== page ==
Archive for November, 2009

Common Ground

November 28, 2009

Two Cents’  Worth in the Nickel City
Common Ground

Relocating from the U.S. to Canada is an adjustment and a test, not only in attitude but in thinking. I have to admit my knowledge of the Great White North is limited. As I venture out I am stricken by the similarities and the contrasts to Florida, where I am from.  You have Walmart, Mc Donalds, Shell gasoline and Sears. We don’t have Canadian Tire, Tim Horton’s, Petro Canada or Zeller’s.  In  Florida we have palm trees,  straight, flat landscapes and miles of white, sandy beaches.  In Ontario you have maple trees, winding, hilly streets and miles of dark, jagged rocks. You have vast blue skies, fiery sunsets and seagulls.  We have vast blue skies, fiery sunsets and… seagulls. Hmm, what do these birds know that I do not?  Common ground.

This past winter was the first time since 1971 that the entire Canadian landscape enjoyed a white Christmas. People here say it was for my benefit. One of the most frequent expressions I have heard since I have arrived here is, “It’s not too bad outside” contrary to what you might hear further south, “It’s friggin’ colder than a well digger’s ass ”.  I don’t know if that makes Canadians tougher than Floridians, maybe they just take it in stride. I have been on the beach in Florida in January and heard visitors from up North complain of it being cold at 50 degrees F.  Cold is cold, no matter how you feel about it.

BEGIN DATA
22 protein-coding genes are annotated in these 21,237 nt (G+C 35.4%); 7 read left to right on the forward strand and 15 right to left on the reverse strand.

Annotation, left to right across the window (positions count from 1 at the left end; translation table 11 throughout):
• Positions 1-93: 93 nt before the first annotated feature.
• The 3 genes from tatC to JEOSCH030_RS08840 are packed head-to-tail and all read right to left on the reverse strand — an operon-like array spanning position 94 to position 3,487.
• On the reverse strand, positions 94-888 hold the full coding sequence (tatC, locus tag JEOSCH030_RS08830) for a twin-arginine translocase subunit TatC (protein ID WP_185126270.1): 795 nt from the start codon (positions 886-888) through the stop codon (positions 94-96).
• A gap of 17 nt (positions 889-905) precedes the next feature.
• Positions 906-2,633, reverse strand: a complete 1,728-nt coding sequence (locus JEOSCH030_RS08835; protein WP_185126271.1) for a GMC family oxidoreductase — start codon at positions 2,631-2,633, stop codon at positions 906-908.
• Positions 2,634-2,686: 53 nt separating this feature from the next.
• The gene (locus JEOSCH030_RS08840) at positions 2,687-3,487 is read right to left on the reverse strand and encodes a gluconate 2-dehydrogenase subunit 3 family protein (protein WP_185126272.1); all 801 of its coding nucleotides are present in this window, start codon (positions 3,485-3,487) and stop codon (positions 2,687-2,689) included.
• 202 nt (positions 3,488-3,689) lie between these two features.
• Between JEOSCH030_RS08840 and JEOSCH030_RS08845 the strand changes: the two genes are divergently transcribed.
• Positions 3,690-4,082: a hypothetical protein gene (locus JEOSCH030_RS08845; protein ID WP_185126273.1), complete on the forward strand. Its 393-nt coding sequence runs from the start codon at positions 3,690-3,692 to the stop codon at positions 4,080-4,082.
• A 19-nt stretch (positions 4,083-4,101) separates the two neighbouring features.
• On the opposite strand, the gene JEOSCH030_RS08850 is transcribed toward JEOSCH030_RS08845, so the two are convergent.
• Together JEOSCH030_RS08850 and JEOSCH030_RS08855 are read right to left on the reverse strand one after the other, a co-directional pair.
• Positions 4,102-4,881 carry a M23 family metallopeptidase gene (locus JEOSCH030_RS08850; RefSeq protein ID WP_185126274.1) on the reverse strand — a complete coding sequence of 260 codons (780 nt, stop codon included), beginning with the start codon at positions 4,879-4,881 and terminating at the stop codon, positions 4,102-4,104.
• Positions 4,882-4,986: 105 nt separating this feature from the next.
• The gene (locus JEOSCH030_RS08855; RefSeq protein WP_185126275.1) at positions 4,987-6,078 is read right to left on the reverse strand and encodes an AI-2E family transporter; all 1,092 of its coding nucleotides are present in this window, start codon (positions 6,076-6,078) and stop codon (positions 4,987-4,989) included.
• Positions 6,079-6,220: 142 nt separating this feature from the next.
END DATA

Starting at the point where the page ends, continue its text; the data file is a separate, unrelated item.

I am also told I have an accent. I’ve maintained my Mid-western drawl but embellished it with a southern “ya’ll” that kind of meshes into a Mid-west/southern “golly gee willickers.”.  Generally I look like most Canadians do, but when I start speaking I get the “You must be from the States, eh?”.   Most people cannot believe I would re-locate from sunny Florida to the frigid North. Usually they get a glossy- eyed expression and ask the inevitable, “WHY DID YOU DO IT?”  But I just smile.

One thing I did marvel at that probably would not have happened in the United States was while my wife and I were shopping in a liquor store buying wine. There was music being piped in over the intercom that I wasn’t really paying attention to until I heard, Sweet Little Shoe by Jesse Winchester. Canada was his adopted home for a number of years and when I recalled that, all my apprehensions swiftly dissolved away. I knew I could make a home here with that sort of recommendation. In fact, there is a virtual treasure trove of Canadian artists I might never have heard of (and some that I have) had I not relocated here… which kinda sweetens the deal.

It will test my mettle, I have no doubt.  But I do it for love and that is the soundest, most relevant motive I can think of. I do it with humility and good old fashioned Yankee ingenuity, along with the unwavering support of my beautiful girl… which makes any test worthwhile.

First Pitch

November 21, 2009

Two Cents’  Worth in the Nickel City
First Pitch

As an American writer, I imagined once how it would feel to approach the editor of a big city newspaper and “pitch” an idea for a new column.  I had read somewhere that the best way to partake of any new venture is to play it out in your mind first, like a dress rehearsal.  By doing this you would take into consideration the method of accomplishing your goal, what obstacles to avoid and the unforseen circumstances to overcome.  That way when you get around to actually doing the deed, it will come to you as if by rote, automatically.